Adult slaves used evenings, Sundays, and the occasional holiday to explore leisure activities. Children, as David K. Wiggins notes in Glory Bound: Black Athletes in a White America, had the most time to pursue leisure both inside of and outside the plantation, as they were often exempt from hard field labor until the age of fourteen or fifteen. When not lugging water to friends and family in the fields or doing odd chores around the estate, slave children's leisure time was spent exploring the world around them. Activities included, as one former slave Acie Thomas notes, "Roaming over 'broad acres' of his master's plantation with other slave children . . . [we] waded in the streams, fished, chased rabbits and always knew where the choicest wild berries and nuts grew" (Wiggins, p. 5). In addition, boys and sometimes girls would contribute to family welfare by hunting and fishing with their fathers at night; this was also time exempt from field labor. Families often engaged in trapping small game or fishing in streams. One might consider this "work" of sorts as it was to provide food and sustenance, but Wiggins notes that families (most often, it would appear, the boys and men) would "realize a much needed feeling of self-worth by adding delicacies to the family table" (pp. 5–6). Further, "There were not many activities in the plantation community where slave fathers and their children could share in the excitement of common pursuits. They both enjoyed the camaraderie and spirit that characterized these occasions" (p. 6). More typical of the leisure pursuits of children in the early 2000s, slave children also engaged in games. "Skeeting" (running and sliding on ice), cards (with grains of corn), racing, horseshoes, stilt walking, pole jumping, jump rope, and marbles were prevalent games around the South. Some were traditional games learned and passed down over generations, and other games were concocted on the spot and adjusted to fit the situation, adhering to Ellison's earlier hypothesis about black style and improvisation. According to authors Lawrence Levine, Shane White and Graham White, and Lerone Bennett, Jr., black men, women, and children on plantations around the South enjoyed other common leisurely pleasures such as humor, laughter and storytelling, constructing and singing songs of all sorts, the making of colorful garments for annual festivals and enjoying the celebration surrounding weddings. Black slaves were making the best of a bad situation by making life, such as it was, liveable in what spare time was available.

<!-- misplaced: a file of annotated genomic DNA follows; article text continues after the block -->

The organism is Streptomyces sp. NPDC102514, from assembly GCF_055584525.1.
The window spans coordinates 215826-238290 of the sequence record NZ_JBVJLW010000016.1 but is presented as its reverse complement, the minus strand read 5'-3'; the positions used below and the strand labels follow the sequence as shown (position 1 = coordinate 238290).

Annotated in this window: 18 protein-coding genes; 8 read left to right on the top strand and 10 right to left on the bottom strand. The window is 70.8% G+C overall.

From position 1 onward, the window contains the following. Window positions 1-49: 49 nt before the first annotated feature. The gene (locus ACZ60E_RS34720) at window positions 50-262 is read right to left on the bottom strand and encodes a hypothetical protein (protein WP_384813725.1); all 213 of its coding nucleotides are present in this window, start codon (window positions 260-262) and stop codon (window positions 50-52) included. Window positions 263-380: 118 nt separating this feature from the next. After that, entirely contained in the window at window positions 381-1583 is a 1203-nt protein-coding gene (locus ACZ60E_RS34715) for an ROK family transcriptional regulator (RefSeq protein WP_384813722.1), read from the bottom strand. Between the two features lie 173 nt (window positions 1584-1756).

Resulting from the brutal Civil War that the American North and South engaged in between 1861 and 1865, black "freedmen" would be able to pursue gainful employment, their own housing, families not torn by the master's whip, and movement not restricted to the master's property. The Reconstruction Era (1865–1877) was the Union's answer to the challenge of 4 million penniless slaves, and though this period is known as a time when blacks gained many institutional advantages, it was a time also marred by governmental contradictions, restrictive black codes (a complex system of social, economic, and political controls on black behavior enacted by whites) and social confusion; the upshot, though, is that African Americans gained their freedom.